Ben Canaider considers the rules, and how best to break them.
Once, in simpler times, the world had rules: red wine with red meat, white wine with white. Thank goodness all that has changed—or so the middle-aged hipsters say. Yet in today’s permissive, anything-goes society, nagging, even important questions remain: what should you drink with seafood—or ‘fish’, as past generations called it?
Astonishingly, I’m asked this question more than anything else in what passes for my professional life. Indeed, I’ve been asked it enough over the years to now have two definitive answers. One’s a short answer that I give to people at luncheon parties, and one’s a long answer that I type out on my qwerty keyboard when I’m getting paid by the word.
The short answer?
That’s it. Be Spanish.
The long answer? Okay, here we go. There are three areas of interest when it comes to making fish and wine (any coloured wine) go together. The first one applies to the fish, the second one to the chef, and the third to the sommelier.
Octopus. Sardines. Oysters. Whiting. Salmon. Trout. Kingfish. Barramundi. Black Kingfish, or Cobia as it’s properly known (which is the latest “it” fish, by the way). All the different species and types. Crustaceans, cephalopods, pelagics, bivalves… Is it a clean, lean fish or an oily one? Is the flesh dense or delicate? Without even considering how any seafood might be prepared or cooked, the underlying features of the creature on the plate have to be carefully considered before you start thinking of which wine to put beside it.
The most delicate fish demand the ultimate straight-from-the-sea freshness (whiting or garfish, for instance) and so are perfect partners for more pert and youthful white wines. Riesling, semillon, albarhino, semillon/sauvignon blanc blends, or sauvignon blanc sans adulteration. At the other end of the spectrum, Spanish mackerel—with its strong and robust taste and texture—demands fuller flavoured whites and even red wines that haven’t been made with evident oak. A young and uncomplicated tempranillo, for instance. Heavier, more oily pink fish, such as salmon, can head to a different part of the wine list, too. Perhaps a more heavily worked chardonnay or rosé?
It’s at this point, however, that the matrix of fish, kitchen and sommelier starts to emerge—and to complicate things—in a fascinating way.
Take the abovementioned suggestion of salmon. Smoked, it speaks freely to riesling and sparkling white wines; sashimi-ed, it is at home with a range of pert, young whites, not too mention sake. Steamed, roasted or pan-fried, it crosses over into pinot territory.
Yet before we examine further how cooking technique can sway the fish/wine conundrum, it’s worth remembering a few well-worn, time-honoured fish-and-wine matches that are more or less immutable: oysters naturale go with chablis; caviar with champagne; lobster with white burgundy; boiled prawns with Fino sherry; smoked trout with riesling; and bouillabaisse with rosé.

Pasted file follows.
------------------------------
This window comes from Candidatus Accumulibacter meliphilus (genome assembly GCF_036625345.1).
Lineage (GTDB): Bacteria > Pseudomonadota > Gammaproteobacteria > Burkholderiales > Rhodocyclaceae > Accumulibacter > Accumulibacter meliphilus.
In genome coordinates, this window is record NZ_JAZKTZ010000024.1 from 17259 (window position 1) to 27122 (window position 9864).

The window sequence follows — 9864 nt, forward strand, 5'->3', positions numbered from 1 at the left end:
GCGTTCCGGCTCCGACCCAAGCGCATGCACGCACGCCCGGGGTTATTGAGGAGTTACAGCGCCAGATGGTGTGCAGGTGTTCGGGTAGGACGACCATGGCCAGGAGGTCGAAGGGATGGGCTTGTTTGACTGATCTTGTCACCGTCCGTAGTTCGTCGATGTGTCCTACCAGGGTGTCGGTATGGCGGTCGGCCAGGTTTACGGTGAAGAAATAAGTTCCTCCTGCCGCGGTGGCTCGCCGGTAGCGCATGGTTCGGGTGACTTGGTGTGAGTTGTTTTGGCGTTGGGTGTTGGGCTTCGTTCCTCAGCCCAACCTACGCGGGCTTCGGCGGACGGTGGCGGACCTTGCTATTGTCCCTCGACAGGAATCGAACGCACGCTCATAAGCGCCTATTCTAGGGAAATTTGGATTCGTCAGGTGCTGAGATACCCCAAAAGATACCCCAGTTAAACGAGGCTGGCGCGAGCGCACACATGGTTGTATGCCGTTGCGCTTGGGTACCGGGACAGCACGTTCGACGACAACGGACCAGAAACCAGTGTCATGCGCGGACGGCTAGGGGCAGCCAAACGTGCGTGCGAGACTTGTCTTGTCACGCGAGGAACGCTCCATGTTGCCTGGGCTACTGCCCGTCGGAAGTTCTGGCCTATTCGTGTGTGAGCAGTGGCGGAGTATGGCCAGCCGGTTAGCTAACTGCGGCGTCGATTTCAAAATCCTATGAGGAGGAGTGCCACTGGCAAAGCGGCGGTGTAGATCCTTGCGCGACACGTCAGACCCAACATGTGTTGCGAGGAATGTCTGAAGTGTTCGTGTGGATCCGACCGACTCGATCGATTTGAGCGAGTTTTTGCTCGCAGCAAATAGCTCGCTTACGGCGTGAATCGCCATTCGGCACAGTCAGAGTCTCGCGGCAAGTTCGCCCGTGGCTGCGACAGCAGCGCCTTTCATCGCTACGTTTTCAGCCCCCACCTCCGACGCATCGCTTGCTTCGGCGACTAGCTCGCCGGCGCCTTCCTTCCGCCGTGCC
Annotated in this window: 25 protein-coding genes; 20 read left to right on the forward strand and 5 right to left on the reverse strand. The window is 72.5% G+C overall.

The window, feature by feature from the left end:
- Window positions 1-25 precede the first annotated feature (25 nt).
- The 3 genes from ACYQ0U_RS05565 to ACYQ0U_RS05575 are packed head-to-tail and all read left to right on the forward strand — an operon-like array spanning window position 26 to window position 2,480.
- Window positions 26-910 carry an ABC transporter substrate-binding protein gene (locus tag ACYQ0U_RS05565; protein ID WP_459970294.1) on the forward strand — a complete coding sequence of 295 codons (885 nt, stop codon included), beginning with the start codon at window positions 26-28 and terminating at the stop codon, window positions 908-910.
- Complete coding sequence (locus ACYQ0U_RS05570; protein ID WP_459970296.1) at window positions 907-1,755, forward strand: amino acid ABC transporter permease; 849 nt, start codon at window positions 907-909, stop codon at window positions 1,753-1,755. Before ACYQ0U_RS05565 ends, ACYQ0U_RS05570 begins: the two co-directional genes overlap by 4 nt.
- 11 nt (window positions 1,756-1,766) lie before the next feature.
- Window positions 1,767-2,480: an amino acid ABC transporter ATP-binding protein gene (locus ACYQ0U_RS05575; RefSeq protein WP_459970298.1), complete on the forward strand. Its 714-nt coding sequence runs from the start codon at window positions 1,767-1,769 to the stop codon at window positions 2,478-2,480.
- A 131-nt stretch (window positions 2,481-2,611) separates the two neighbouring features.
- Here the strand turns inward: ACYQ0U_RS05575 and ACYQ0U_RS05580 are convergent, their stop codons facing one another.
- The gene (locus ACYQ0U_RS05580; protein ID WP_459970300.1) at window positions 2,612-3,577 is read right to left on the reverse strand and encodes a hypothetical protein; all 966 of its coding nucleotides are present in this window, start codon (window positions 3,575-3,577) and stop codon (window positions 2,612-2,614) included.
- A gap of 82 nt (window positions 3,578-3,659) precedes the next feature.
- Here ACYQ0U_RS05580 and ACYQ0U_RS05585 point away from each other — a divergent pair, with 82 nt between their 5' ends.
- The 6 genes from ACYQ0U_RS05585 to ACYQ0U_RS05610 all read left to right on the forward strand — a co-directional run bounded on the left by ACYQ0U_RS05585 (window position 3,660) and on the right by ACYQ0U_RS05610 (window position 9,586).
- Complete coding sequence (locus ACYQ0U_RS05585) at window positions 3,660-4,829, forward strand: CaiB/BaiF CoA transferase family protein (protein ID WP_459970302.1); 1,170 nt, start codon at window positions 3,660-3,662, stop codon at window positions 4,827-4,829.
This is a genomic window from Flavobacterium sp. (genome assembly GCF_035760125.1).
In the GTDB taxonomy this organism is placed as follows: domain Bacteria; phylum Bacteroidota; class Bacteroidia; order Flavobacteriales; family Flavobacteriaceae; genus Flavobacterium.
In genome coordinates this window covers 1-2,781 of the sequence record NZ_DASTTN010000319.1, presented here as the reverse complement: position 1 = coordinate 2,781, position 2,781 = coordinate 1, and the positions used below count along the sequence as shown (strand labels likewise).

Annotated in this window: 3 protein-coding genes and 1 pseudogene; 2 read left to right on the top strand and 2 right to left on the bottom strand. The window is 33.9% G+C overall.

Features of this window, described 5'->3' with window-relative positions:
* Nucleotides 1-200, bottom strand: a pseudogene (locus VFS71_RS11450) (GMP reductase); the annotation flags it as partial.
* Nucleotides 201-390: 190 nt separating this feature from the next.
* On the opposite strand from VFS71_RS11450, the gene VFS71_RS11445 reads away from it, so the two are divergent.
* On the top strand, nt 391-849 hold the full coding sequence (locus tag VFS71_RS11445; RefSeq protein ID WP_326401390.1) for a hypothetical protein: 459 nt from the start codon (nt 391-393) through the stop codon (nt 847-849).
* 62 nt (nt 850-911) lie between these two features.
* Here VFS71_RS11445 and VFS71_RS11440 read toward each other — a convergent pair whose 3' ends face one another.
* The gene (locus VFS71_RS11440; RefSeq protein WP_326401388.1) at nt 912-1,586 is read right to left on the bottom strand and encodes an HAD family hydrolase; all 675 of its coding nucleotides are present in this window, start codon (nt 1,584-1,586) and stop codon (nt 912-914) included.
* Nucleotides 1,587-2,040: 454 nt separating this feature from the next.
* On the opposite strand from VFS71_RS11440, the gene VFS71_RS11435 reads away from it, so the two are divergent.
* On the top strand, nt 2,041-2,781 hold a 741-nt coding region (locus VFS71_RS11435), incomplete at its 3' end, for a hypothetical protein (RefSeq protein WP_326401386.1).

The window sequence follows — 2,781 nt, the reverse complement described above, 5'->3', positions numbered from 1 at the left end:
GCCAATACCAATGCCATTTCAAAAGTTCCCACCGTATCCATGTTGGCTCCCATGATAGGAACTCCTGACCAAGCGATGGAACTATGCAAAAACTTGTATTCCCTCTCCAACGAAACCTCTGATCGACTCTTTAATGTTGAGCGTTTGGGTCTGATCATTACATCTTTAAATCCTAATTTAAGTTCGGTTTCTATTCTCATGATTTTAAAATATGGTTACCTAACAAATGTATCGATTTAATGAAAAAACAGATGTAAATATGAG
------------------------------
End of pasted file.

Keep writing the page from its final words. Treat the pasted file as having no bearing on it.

Cooking methods and key flavouring agents can powerfully free fish from white wine’s bond, and, quite frankly, I’m staggered at how infrequently these are used to help move fish into red wine territory.
Roasting fish—think monkfish, barramundi, salmon—and serving it with the sort of vegetables you’d normally associate with roasted red meats is a straightforward manoeuvre towards red wine. Key flavouring agents on said fish during the roasting process also helps. Smoked paprika is the wonder powder here. It brings a depth of flavour and instant red wine friendliness to any densely fleshed fish you roast. Cohabitants in the roasting process can also bend fish towards all sorts of red wines. Slices of chorizo makes everything—including fish—tempranillo’s partner, for instance. Other flavourings like star anise, soy, Szechuan pepper, fish sauce, and chilli paste can also make pan-fried fish a partner for the emerging style of South Australian Grenache—with its lifted aromatics, and its lighter fruit-weight.
Speaking of wine weight, this is where your team of international sommeliers really start to earn their pay. Any fish dish is always going to struggle with a heavy, oaky, tannic red wine that’s designed to win wine shows rather than please diners’ palates. Red wines with lighter weight and a gentler mouthfeel are a better bet for fish of all descriptions. Pinot noir’s a good bet; so is grenache of the new school; tempranillo that’s young and fruit-driven, but still on the savoury side; dolcetto; shiraz that’s in the syrah mold; and sangiovese.
Gamay, or Beaujolais, is another wonder red for fish. The key things to remember when matching red or rosé wines well to fish relate to acidity, fruitiness, and oak. Acid needs to be more evident than not in order to keep the red wine upright and lean; fruit flavour needs to be clean and long, to further promote freshness on the palate; and oak needs to be somewhere else—anywhere else, but not in the wine. Certainly in chardonnay of the white Burgundy style, and in pinot noir where French oak can act as an attractive rather than repellent aftershave, oak can play the role of seasoning, but the winemaker has to have used it so sparingly that it’s barely noticeable.
Finally: Spain. Think about the red wines of Spain and that country’s fish dishes cooked in oil, garlic, paprika (or pimento powder), chorizo … It makes sense.
The Spanish—and the French and Italians— drink a lot of rosé, too. And for the six warmer months of the Australian year, with all our readily available seafood, rosé is surely your best option to make the wine list
and menu more varied and dynamic.